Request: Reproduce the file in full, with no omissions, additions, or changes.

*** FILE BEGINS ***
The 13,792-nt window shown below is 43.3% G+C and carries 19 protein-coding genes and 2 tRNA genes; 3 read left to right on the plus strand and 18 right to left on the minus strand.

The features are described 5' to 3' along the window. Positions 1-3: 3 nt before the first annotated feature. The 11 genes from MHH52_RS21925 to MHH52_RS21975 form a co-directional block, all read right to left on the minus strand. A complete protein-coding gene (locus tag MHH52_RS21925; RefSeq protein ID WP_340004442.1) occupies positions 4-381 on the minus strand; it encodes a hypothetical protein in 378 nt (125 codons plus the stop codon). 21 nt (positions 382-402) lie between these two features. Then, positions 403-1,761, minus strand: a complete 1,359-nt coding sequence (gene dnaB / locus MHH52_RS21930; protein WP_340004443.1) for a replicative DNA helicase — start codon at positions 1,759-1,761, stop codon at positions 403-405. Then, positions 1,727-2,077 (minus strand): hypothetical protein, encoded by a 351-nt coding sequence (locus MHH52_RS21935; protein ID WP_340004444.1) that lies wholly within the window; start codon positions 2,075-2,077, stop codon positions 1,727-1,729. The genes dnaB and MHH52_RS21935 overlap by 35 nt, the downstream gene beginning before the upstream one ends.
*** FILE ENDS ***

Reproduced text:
The 13,792-nt window shown below is 43.3% G+C and carries 19 protein-coding genes and 2 tRNA genes; 3 read left to right on the plus strand and 18 right to left on the minus strand.

The features are described 5' to 3' along the window. Positions 1-3: 3 nt before the first annotated feature. The 11 genes from MHH52_RS21925 to MHH52_RS21975 form a co-directional block, all read right to left on the minus strand. A complete protein-coding gene (locus tag MHH52_RS21925; RefSeq protein ID WP_340004442.1) occupies positions 4-381 on the minus strand; it encodes a hypothetical protein in 378 nt (125 codons plus the stop codon). 21 nt (positions 382-402) lie between these two features. Then, positions 403-1,761, minus strand: a complete 1,359-nt coding sequence (gene dnaB / locus MHH52_RS21930; protein WP_340004443.1) for a replicative DNA helicase — start codon at positions 1,759-1,761, stop codon at positions 403-405. Then, positions 1,727-2,077 (minus strand): hypothetical protein, encoded by a 351-nt coding sequence (locus MHH52_RS21935; protein ID WP_340004444.1) that lies wholly within the window; start codon positions 2,075-2,077, stop codon positions 1,727-1,729. The genes dnaB and MHH52_RS21935 overlap by 35 nt, the downstream gene beginning before the upstream one ends.